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Pat Martino: A Celebration of His Life and Legacy @ Jazz at the Point Festival

Pat Martino: A Celebration of His Life and Legacy @ Jazz at the Point Festival

Courtesy Frank Scott


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A Celebration of the Life and the Legacy of Pat Martino
35+ Musicians
Jazz@thePoint Festival
Gateway Playhouse
Somers Point, NJ
November 3-5, 2022

NOTE: A complete listing of the Celebration events and musicians provided by the South Jersey Jazz Society can be found here.

One of the best puns in jazz history appeared in the title of Shaun Brady's preview of this 3-day set of concerts and other festivities. Martino's song and album title, Joyous Lake (Warner Brothers, 1977) became "Joyous Wake" (Philadelphia Inquirer, Nov 3, 2022). Martino, who had an impish sense of humor, would be laughing heartily. And joyous it was: three evenings of all-out performances, mostly of Martino's compositions and recordings, with ensembles drawn from a host of musicians, mostly guitarists, most of whom knew Martino personally and were heavily influenced by him. As in the traditional Irish wake and the New Orleans funerals that presaged jazz, the mourning process was achieved by joyfully celebrating Martino's remarkable contribution to the art of the guitar, jazz, and the lives of many whose souls were touched by him.

Martino left this life at age 77 on November 1, 2021. For logistical reasons, including the COVID pandemic, this tribute had to be postponed for a year. Martino's hometown of Philadelphia hasn't yet paid homage to him. But Joe Donofrio, his beloved manager for the last twenty-plus years of his life, convinced the South Jersey Jazz Society to sponsor the event for their Somers Point Jazz Festival at the Gateway Playhouse, a theater that doubles as a concert hall.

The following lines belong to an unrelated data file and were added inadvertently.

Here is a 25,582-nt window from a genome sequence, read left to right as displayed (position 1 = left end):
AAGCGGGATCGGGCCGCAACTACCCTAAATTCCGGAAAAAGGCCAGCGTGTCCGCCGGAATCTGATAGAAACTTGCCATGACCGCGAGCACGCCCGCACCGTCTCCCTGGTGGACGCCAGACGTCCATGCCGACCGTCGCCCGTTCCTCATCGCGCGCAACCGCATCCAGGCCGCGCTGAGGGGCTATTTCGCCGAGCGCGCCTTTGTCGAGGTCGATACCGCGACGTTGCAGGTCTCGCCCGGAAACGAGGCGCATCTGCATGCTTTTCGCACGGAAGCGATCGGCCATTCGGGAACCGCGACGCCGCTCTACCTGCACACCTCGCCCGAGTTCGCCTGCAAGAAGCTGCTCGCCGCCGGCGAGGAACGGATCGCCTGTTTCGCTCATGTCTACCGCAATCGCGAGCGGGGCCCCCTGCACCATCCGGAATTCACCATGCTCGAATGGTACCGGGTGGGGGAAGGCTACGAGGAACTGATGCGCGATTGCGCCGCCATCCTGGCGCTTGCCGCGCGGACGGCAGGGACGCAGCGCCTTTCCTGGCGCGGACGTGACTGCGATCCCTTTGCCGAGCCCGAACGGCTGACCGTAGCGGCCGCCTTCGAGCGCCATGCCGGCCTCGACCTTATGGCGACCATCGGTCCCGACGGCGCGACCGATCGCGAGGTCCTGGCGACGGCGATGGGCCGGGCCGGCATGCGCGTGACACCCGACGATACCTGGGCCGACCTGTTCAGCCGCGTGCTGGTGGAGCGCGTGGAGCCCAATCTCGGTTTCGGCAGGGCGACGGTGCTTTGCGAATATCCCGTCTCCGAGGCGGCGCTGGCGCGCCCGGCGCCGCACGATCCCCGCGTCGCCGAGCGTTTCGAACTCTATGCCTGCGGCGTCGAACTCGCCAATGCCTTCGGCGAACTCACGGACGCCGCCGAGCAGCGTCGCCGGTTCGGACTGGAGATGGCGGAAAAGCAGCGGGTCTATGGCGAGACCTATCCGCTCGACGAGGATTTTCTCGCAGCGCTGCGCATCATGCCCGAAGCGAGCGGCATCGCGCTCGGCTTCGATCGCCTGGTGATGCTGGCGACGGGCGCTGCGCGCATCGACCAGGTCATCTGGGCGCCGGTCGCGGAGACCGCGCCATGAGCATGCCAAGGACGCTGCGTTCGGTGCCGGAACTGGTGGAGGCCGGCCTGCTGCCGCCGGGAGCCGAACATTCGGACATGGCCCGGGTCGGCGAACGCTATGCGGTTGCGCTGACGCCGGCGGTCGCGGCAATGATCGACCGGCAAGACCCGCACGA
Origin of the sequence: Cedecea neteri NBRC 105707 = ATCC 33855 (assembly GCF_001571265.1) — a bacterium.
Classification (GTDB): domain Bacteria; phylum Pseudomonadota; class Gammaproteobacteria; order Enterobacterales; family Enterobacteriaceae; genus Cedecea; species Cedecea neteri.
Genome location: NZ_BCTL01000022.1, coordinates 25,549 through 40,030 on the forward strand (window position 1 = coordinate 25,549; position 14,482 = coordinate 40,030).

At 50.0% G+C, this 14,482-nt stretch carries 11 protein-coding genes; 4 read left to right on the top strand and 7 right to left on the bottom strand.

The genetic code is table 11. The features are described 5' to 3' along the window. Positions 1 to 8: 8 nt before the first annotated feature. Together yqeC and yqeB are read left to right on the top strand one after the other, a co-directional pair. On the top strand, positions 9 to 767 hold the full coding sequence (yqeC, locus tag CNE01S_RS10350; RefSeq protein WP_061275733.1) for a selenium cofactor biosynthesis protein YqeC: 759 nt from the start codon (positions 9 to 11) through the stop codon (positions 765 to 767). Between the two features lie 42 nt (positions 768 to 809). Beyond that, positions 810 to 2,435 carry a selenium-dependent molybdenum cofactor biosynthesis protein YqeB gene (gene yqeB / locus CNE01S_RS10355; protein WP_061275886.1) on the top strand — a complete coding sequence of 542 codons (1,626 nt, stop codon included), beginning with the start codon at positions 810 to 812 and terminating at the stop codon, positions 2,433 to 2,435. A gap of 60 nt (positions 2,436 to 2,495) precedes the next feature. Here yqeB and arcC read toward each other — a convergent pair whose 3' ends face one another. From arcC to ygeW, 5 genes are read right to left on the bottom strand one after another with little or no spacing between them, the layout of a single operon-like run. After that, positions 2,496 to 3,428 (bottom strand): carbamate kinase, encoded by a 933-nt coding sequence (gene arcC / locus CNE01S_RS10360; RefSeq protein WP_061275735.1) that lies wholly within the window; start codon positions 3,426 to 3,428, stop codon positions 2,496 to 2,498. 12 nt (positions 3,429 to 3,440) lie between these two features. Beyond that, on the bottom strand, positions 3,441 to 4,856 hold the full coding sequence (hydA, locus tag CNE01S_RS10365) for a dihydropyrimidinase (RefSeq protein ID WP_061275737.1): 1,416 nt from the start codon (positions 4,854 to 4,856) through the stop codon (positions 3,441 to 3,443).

Martino's "rock star" status drew musicians and fans from around the country to this somewhat remote town. Even experienced via live stream on the internet, the energy generated could have rivaled a rock concert by, for example, the great Santana, who was influenced by him and many times praised him. The energy came from the highly charged musicians who came from near and far to honor Martino and his music. Just to mention a few, there was drummer Kenwood Dennard, saxophonist Eric Alexander, pianist Jim Ridl, saxophonist Michael Pedicin, organist Tony Monaco, and drummer Byron Landham, all of whom served as sidemen for Martino. A host of guitarists influenced by him came on strong, including Paul Bollenback, Sheryl Bailey, Barry Greene, Dave Stryker, Mark Whitfield, Jonathan Kreisberg, Joel Harrison, Rodney Jones, Russell Malone, Charlie Apicella, David O'Rourke, Jimmy Bruno, and John Mulhern (who saved Martino's life and inspired him to take up the guitar again after his aneurysm surgery and amnesia). And members of Martino's last trio and quintet (organist Pat Bianchi, drummer Carmen Intorre, Jr., and trumpeter Alex Norris, with saxophonist Nicole Glover substituting for Adam Niewood) did an extended set with various of the guitarists mentioned above.

Backstage, there were warm reunions, embraces, and shared memories by musicians reunited after many years. As we know, Martino's playing was especially driven and intense, and his energy was relived in this incredible mix. Such nuclear power was concentrated into a Los Alamos-like atom bomb by the event impresario Joe Donofrio and his associates from the South Jersey Jazz Society, who created three action-packed evenings and a Sunday brunch with not a moment to spare. Emcee Bill Milkowski, journalist, author, and co-writer of Martino's autobiography Here and Now (Backbeat Books, 2011) set the stage with reflections on Martino's history. Even the intermissions were filled with video testimonies from a legion of musicians and friends sharing memories of Martino and testifying to the ways he transformed them and the music. And right after the concerts, there was jamming and conversation at Gregory's Restaurant down the road, where musicians and fans gathered late into the night and enjoyed a relaxing Sunday brunch after a head-spinning three nights of non-stop action.

Sample Sets

Just to give a taste of the musical sets that were performed, we'll look at two shining examples: the Friday evening set with the Jim Ridl Quartet and the two Saturday evening sets with Pat Bianchi and Carmen Intorre, Jr. providing the rhythm section, as they did for Martino in his last decade. Like the other performances, these sets recapped songs that were either Martino's original compositions or among his favorite standards. That's very important because it reminds us of the prolific heritage of oft-played songs, ground-breaking records, and uniquely moving interpretations of standards he gave us. Despite his star status, Martino does not get enough credit from historians as a key figure in the evolution of jazz. He brought together aspects of soul blues and jazz fusion in conjunction with swing and hard bop in a seamless way that has become an integral part of the jazz language.